The legend is that in a time before the indigenous occupants of this area there was another species of humanoids that lived in this area. A species of limited height. Yes the little known Ebu Gogo, three foot tall ankle biters of the floresine age. With their passion fruit sized heads covered in hair, pot-bellys and with ears that stick out it has been noted that they may related to a recent presidential hopeful. They are thought to have walked somewhat awkwardly and are often said to be "murmuring" in what is assumed to be their own language. It is also said by the locals that the Ebu Gogo can repeat what is said to them in parrot-like fashion.
There are legends about the Ebu Gogo kidnapping human children, hoping to learn from them how to cook. The children always easily outwit the Ebu Gogo in the tales. One such tail is recounted below. The children of central Norwood tell how, some 800 years ago, they disposed of the Ebu Gogo by tricking them into accepting gifts of cattail fibers and leaves to make clothes. When the Ebu Gogo took the fiber into their cave, the children threw in a torch to set it a fire. The kids were dancing outside of the cave entrance and singing, "that is how you cook the Ebu A Gogo." The story goes that all the occupants were killed, except perhaps for one pair, who fled into the deepest forest, and whose descendants may be living there still. The adults of Norwood having heard of this awful occurrence constructed this cadaver tomb (or "memento mori tomb", Latin for "reminder of death") to try and atone for their children's evil digression.
To this day children of Norwood have been known to go lost for days only to return with far fetched stories of abduction by "little people". Sometimes late at night it is said that you can hear ghosts of dead Ebu Gogo's repeating the song of the children and dancing around the Memento Mori Tomb.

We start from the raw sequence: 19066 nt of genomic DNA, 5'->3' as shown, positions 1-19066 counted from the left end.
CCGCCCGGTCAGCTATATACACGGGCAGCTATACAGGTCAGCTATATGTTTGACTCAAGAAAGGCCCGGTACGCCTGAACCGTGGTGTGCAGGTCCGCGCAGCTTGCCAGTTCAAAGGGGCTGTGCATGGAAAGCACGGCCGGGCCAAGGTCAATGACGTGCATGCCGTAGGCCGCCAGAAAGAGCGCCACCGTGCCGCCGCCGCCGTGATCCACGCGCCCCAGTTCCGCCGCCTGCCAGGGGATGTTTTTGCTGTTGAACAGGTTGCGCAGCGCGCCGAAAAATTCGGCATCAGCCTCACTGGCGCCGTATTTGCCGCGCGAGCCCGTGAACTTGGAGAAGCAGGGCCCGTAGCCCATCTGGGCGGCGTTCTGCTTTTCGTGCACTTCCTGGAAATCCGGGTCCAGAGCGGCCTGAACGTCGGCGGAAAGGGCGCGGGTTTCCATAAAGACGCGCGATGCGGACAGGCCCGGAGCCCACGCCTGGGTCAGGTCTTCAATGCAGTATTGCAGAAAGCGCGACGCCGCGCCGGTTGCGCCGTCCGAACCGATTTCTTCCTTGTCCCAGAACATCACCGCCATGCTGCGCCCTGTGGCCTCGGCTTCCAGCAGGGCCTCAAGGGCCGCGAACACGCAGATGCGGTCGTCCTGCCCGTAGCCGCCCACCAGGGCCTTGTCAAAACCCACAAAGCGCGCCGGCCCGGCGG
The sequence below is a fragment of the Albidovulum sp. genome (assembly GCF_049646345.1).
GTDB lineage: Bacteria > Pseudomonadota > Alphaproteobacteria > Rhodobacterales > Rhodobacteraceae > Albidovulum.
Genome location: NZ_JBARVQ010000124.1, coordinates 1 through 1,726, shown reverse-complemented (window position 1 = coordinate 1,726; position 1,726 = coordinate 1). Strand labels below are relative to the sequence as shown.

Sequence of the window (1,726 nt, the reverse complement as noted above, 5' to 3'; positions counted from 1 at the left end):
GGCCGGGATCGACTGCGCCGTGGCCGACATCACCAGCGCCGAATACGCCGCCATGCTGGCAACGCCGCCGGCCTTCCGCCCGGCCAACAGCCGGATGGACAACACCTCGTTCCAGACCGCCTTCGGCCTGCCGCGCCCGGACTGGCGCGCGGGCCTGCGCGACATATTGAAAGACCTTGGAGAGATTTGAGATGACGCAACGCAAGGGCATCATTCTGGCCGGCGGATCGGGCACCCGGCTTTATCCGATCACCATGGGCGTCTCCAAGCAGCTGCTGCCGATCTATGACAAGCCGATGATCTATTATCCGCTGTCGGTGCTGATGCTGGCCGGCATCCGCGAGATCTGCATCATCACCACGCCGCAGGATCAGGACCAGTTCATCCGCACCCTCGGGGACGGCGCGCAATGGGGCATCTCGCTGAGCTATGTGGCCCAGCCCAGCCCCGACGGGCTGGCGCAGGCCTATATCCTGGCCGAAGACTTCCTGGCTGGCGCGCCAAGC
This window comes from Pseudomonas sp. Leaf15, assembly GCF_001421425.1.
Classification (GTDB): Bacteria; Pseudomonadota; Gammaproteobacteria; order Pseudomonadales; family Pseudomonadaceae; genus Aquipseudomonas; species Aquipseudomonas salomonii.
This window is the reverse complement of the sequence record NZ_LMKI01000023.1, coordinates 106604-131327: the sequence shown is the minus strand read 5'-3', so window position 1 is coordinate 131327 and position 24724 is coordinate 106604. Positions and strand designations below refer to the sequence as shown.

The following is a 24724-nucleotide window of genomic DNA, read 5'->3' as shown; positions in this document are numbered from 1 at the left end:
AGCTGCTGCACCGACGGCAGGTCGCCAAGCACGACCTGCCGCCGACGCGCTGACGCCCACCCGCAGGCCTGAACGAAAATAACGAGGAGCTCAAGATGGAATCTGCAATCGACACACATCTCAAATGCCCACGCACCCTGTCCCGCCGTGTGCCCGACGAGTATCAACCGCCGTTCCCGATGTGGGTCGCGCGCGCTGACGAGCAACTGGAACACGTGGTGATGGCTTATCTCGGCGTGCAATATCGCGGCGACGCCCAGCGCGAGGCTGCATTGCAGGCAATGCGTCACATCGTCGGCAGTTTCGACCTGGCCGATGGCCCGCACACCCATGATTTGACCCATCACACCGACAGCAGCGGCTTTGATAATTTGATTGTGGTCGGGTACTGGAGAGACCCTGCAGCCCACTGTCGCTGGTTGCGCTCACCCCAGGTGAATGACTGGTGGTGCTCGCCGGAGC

Smoke! Smoke! Smoke them Ebu Gogos
Puff, Puff, Puff and if you smoke yourself to death
Tell Sault Peter at the Golden Gate
That you hate to make him wait
But you've just got to have another cigarette.
To find this letter box you will have to travel well past the civilized confines of the Greater Twin Cities Metropolitan area. Prepare your self. It is considered by most to be a long and arduous journey consuming the better part of an hour. Not for the faint of heart. Turn south on the street named for the inventor of a communication code of the 1840's. Cross the railroad tracks and proceed to Elm Street. West to Reform Street. North on Reform you will see a large gravel pile. Drive around to the southwest corner of this lot. Here you will find an ATV trail. Follow this trail west. As the trail starts to arc north, to the southwest you will see a downed tree, a little farther southwest you should find the tomb. In the tomb under some rocks I have left a stamp with the likeness of the Ebu Gogo.
Keep a close hand on your children. I heard strange noises coming from the ground. I think the Ebu Gogo's have long memories!
There are two caches at the posted coordinates, one for cachers, one for the letterboxers. Please try to play nice and sign your respective log books. And Don't Swipe my Stamp!